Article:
Traditional and modern house construction on the Marshall Islands

compiled by Dirk H.R. Spennemann

Scholars classify the Marshallese house as a transitory form between a house built on level ground and a house built on stilts. The traditional house consists only of a roof structure which is set on four main posts, which protrude between 1.3 and 2m above the level ground. Walls are commonly absent and the area underneath the roof is utilized as the living area. It is covered with a coral gravel spread in a manner like the area outside the house. To make the area more comfortable, it is then covered with mats.

The roof has a loft, which can be accessed through a hatch from below. The loft was used as a sleeping area and to store the precious things such a good mats and the like. Since it was sat on posts with a very smooth surface it was almost rat proof (hence the name: im kidjerik -rat house).

As mentioned, traditionally there were no walls. With the arrival of the Europeans and the advent of Christianity, the houses were increasingly furnished with walls, either only on the wind (weather)-side or all around

The roof rests on a frame made from two roof plates and two cross-beams which have been tied to the plates. This frame forms both the base of the roof and the frame with the floor of the loft. In the middle of each of the crossbeams a king post is placed, which supports the ridge pole. The rafters are set out in pairs, and meet at the ridge in such a fashion that they pass underneath ridge pole, thus partially supporting the weight of the ridge pole. Across the rafters tile battens are tied horizontally onto which slats are attached to which the individual Pandanus thatch units are fastened. Then a central ridge batten is attached on top of the pole. The ends of the roof at the gables were completed with gable battens. In some cases the roof structure could be reinforced by diagonal battens.

Marshallese house. Construction details

The gable itself was also constructed by rafters running from the ridge pole to the cross beam, by batten attached perpendicular to them and by tile slats tied on top. The roof thatch units consists of brown, fallen Pandanus leaves which had been wrapped around a "backbone" of a wooden stick and tied with the central ribs of coconut leaves.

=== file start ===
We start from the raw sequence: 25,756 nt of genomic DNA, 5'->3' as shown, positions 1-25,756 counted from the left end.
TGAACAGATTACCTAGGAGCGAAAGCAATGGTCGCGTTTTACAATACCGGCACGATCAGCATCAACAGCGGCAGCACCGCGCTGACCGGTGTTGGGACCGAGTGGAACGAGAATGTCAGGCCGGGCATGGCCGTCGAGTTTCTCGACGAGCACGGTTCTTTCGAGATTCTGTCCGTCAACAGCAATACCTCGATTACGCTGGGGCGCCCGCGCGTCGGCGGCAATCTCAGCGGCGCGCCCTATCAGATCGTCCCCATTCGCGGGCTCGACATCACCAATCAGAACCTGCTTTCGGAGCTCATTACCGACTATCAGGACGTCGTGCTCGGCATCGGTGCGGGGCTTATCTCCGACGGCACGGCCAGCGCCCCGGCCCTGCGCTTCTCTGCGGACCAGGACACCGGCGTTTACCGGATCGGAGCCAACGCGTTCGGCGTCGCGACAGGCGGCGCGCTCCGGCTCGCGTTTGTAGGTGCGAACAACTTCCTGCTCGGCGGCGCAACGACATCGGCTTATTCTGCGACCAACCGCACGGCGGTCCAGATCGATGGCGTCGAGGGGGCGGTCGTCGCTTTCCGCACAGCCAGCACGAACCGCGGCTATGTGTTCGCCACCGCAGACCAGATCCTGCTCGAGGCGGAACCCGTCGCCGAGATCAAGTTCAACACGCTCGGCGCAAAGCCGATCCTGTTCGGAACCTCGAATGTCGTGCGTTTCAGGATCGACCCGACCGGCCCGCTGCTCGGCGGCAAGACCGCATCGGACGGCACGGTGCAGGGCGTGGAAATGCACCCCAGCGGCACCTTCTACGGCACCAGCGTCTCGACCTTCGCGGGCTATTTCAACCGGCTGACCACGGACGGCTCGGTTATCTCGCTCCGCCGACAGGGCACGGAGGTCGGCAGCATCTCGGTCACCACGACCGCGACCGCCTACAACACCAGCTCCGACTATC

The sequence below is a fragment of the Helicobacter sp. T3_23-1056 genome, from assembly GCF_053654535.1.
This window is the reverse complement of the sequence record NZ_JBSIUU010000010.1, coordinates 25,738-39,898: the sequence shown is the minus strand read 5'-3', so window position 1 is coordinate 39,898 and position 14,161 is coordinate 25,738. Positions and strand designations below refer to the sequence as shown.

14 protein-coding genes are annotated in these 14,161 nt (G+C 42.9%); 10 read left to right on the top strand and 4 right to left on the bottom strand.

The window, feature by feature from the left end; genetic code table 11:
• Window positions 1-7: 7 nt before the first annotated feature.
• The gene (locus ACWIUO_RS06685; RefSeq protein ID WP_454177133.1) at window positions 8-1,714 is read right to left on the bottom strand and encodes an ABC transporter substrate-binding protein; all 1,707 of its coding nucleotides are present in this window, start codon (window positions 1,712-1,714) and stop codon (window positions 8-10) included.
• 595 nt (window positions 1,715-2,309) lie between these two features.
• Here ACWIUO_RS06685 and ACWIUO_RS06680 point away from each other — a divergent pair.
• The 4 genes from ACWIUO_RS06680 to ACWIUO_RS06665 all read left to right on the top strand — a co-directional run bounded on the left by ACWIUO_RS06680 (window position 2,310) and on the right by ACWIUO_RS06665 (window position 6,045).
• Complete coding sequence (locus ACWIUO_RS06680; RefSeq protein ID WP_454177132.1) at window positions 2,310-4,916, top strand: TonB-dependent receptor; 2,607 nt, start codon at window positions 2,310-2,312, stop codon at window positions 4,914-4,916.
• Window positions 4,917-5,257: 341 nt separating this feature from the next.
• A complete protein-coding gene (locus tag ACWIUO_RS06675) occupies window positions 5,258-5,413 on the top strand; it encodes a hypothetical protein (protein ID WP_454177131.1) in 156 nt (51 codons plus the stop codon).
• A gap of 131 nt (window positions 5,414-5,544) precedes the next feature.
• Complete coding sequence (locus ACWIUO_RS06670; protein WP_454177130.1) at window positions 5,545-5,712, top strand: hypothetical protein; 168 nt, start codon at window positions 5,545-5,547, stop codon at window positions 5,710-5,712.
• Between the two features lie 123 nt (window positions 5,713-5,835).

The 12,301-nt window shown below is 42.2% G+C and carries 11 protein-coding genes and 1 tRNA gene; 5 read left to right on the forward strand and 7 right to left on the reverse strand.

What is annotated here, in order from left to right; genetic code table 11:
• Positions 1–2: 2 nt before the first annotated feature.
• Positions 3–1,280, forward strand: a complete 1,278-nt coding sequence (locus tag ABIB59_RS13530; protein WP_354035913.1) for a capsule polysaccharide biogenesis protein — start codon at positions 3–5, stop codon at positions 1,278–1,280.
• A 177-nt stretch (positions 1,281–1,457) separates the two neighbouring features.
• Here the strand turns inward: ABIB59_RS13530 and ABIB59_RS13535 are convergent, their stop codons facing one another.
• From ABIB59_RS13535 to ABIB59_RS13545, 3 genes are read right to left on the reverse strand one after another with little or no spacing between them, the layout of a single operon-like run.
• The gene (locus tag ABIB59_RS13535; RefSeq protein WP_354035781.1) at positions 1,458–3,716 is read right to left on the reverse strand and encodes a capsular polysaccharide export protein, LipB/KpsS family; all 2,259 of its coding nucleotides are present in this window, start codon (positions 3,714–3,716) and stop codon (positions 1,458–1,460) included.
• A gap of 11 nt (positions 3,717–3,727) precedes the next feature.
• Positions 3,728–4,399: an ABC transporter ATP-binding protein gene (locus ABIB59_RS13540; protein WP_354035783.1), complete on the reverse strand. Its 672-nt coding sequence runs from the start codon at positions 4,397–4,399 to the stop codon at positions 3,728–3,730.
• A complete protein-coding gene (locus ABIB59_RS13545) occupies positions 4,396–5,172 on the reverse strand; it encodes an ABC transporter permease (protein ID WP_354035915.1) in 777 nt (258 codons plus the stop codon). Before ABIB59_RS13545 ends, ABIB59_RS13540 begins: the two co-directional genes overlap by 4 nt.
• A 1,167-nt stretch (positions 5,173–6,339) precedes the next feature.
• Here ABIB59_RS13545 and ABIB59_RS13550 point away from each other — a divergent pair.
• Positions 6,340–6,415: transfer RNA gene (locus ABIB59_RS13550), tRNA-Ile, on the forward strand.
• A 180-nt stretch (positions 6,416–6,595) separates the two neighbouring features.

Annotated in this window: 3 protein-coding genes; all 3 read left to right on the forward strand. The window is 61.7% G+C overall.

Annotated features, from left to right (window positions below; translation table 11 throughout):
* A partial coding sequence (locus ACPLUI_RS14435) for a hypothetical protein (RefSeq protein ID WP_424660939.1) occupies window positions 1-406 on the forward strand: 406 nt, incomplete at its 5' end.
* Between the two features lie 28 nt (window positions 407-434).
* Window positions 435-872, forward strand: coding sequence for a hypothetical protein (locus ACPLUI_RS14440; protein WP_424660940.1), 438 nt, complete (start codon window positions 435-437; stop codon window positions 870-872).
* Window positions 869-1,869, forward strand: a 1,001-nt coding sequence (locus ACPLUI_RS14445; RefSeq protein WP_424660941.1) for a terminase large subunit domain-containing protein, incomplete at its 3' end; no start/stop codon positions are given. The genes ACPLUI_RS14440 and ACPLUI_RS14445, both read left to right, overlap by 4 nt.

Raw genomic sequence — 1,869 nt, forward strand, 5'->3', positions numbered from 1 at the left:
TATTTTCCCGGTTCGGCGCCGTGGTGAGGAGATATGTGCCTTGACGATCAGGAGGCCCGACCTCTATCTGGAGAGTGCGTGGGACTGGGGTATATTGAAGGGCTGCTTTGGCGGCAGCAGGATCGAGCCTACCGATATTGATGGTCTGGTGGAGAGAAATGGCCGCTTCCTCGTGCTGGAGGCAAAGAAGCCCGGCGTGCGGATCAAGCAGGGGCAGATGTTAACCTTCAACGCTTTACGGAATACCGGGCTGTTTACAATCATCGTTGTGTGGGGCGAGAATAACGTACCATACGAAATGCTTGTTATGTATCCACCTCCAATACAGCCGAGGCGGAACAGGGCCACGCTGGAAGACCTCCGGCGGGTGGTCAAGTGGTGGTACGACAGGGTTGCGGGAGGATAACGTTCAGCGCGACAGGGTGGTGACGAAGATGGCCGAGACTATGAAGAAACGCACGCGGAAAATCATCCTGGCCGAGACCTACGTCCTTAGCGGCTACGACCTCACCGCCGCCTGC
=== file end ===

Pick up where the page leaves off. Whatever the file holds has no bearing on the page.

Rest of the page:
Traditional Marshallese house seen on Maloelap in 1910.

Traditional Marshallese house seen on Majuro in 1910

Traditional Marshallese houses of deviating construction seen on Majuro in 1910.

The thatching begins at the bottom and by tying successive layers of thatch units to the tile slats the ridge is reached. The ridge itself is covered with old mats or woven coconut fronts. Such a roof is said to be watertight for 1-2 years, but longer on the northern islands which have less rainfall. The attic or loft rests on the roof frame. Several cross beams have been tied onto the longitudinal beams (roof plate).

In the 1910s some houses had their posts not buried in the ground but sitting on large stones which had been partially buried in the ground. The living area underneath the roof was also bordered by stones. At the turn of the century more recent houses had bottom plates with a floor made of thin planks and round pieces of wood.

The descriptions as well as the pictures available for the traditional Marshallese houses clearly indicate that the entire area underneath the roof had been covered with the coral gravel spread.

There were a number of different house types at the turn of the century. The main houses were the living houses (iem). Apart from these we know of cooking houses, commonly covered with coconut thatch and without a loft, houses to scrape Pandanus and houses for menstruating women. Tattooing houses, meeting houses and boats houses were rare. To dry Pandanus preserves and protect them against rats small houses were built on four high posts which consisted of two open platforms and a saddle roof. Small houses were built for the spirits of the deceased, in which magicians and sorcerers kept some belongings.

Adze blades made of the shell of the giant clam (Tridacna) hafted in a knee-shaped handle and tied with coconut fibre (sennit); collected in the 1880s in Jaluit (Knappe Collection; photographs Courtesy of Museum für Thüringer Volkskunde, Erfurt).

Marshallese terms for parts of the house

                             Steinbach-Gr    Erdland     Krämer &      Abo et al.     
                                össer                    Nevermann                    
House Part                       1902      1914          1938          1976           
Coral spread                      --       --            edjeman       Lã             
Cross battens for loft            --                     djädädje,     --             
Cross beam                       tur       jä            durr djä      tur            
Cross beams for loft                       lon in iem    ra            --